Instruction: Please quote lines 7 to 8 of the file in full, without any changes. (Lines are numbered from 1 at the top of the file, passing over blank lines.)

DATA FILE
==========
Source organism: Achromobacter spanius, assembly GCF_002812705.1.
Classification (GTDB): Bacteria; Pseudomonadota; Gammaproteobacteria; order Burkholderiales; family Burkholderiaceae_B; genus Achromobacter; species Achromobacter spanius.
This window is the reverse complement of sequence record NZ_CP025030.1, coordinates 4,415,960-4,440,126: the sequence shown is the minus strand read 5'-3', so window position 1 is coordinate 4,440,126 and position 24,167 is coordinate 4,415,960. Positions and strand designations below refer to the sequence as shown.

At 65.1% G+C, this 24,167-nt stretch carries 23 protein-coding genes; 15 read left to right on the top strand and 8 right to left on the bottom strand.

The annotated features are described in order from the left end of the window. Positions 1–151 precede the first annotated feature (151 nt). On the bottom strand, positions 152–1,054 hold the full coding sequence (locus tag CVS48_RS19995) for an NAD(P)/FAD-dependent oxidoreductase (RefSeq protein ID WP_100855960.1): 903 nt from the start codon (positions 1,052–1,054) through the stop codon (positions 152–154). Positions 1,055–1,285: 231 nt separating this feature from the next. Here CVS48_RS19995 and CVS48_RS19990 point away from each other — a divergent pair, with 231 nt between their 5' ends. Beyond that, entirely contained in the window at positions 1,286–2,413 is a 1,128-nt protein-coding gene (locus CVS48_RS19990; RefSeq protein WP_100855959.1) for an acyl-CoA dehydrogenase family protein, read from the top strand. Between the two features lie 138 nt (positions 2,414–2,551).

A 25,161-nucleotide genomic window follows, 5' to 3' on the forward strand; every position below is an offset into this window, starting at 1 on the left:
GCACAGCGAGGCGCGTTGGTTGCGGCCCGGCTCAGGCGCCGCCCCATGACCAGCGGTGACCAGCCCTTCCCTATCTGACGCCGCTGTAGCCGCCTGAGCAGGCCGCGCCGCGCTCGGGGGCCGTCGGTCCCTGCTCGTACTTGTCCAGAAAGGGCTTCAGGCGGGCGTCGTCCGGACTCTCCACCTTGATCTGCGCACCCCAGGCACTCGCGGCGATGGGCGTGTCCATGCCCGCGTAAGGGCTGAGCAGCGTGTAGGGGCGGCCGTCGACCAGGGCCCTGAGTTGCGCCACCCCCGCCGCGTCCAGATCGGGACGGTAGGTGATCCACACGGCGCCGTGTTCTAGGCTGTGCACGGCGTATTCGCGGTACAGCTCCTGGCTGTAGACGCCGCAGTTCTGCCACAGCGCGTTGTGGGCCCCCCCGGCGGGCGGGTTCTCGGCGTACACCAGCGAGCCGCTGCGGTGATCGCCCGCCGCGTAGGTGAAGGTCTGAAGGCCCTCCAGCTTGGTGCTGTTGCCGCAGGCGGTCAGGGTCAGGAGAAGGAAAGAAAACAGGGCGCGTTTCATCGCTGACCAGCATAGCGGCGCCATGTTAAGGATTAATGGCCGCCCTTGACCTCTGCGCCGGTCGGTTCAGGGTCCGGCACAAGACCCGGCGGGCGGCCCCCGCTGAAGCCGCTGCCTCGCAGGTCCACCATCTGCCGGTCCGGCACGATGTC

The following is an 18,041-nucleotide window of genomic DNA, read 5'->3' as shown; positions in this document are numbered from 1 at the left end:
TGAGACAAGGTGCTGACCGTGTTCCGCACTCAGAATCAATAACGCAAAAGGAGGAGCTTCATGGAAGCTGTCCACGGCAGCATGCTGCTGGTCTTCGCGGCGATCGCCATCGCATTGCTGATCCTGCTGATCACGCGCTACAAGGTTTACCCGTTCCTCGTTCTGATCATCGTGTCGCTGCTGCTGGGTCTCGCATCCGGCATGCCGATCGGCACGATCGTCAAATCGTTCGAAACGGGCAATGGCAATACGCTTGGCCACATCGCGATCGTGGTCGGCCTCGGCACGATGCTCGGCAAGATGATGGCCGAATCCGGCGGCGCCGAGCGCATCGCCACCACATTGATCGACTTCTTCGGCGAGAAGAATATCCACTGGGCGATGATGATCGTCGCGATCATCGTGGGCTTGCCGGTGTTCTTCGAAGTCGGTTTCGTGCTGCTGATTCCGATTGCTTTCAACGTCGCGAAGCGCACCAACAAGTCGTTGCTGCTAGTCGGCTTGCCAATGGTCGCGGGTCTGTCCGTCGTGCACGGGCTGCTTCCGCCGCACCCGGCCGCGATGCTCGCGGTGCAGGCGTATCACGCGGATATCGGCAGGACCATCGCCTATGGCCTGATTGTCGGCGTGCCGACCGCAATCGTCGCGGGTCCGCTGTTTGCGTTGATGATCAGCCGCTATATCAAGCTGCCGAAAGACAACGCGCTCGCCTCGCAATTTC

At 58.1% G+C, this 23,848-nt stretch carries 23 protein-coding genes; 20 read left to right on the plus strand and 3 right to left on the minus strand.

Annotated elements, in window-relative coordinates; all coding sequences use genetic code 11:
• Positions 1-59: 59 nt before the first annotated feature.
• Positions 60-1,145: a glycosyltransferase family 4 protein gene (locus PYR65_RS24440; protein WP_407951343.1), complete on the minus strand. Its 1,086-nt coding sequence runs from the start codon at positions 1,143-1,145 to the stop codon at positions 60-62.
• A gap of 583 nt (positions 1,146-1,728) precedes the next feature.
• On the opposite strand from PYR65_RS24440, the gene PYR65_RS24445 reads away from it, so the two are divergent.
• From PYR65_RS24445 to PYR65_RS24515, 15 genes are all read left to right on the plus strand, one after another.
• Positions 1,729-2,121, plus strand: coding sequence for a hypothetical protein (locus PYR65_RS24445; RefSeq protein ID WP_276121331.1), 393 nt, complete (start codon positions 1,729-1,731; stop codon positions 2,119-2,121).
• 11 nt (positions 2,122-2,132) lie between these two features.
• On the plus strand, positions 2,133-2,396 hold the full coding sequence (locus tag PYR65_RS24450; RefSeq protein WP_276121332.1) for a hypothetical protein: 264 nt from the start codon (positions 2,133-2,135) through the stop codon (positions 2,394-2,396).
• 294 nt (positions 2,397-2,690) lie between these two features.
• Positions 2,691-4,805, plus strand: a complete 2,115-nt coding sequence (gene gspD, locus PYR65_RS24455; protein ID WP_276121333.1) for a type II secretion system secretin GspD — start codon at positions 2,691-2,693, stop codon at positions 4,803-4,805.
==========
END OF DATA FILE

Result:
GCACAGCGAGGCGCGTTGGTTGCGGCCCGGCTCAGGCGCCGCCCCATGACCAGCGGTGACCAGCCCTTCCCTATCTGACGCCGCTGTAGCCGCCTGAGCAGGCCGCGCCGCGCTCGGGGGCCGTCGGTCCCTGCTCGTACTTGTCCAGAAAGGGCTTCAGGCGGGCGTCGTCCGGACTCTCCACCTTGATCTGCGCACCCCAGGCACTCGCGGCGATGGGCGTGTCCATGCCCGCGTAAGGGCTGAGCAGCGTGTAGGGGCGGCCGTCGACCAGGGCCCTGAGTTGCGCCACCCCCGCCGCGTCCAGATCGGGACGGTAGGTGATCCACACGGCGCCGTGTTCTAGGCTGTGCACGGCGTATTCGCGGTACAGCTCCTGGCTGTAGACGCCGCAGTTCTGCCACAGCGCGTTGTGGGCCCCCCCGGCGGGCGGGTTCTCGGCGTACACCAGCGAGCCGCTGCGGTGATCGCCCGCCGCGTAGGTGAAGGTCTGAAGGCCCTCCAGCTTGGTGCTGTTGCCGCAGGCGGTCAGGGTCAGGAGAAGGAAAGAAAACAGGGCGCGTTTCATCGCTGACCAGCATAGCGGCGCCATGTTAAGGATTAATGGCCGCCCTTGACCTCTGCGCCGGTCGGTTCAGGGTCCGGCACAAGACCCGGCGGGCGGCCCCCGCTGAAGCCGCTGCCTCGCAGGTCCACCATCTGCCGGTCCGGCACGATGTC

The following is an 18,041-nucleotide window of genomic DNA, read 5'->3' as shown; positions in this document are numbered from 1 at the left end: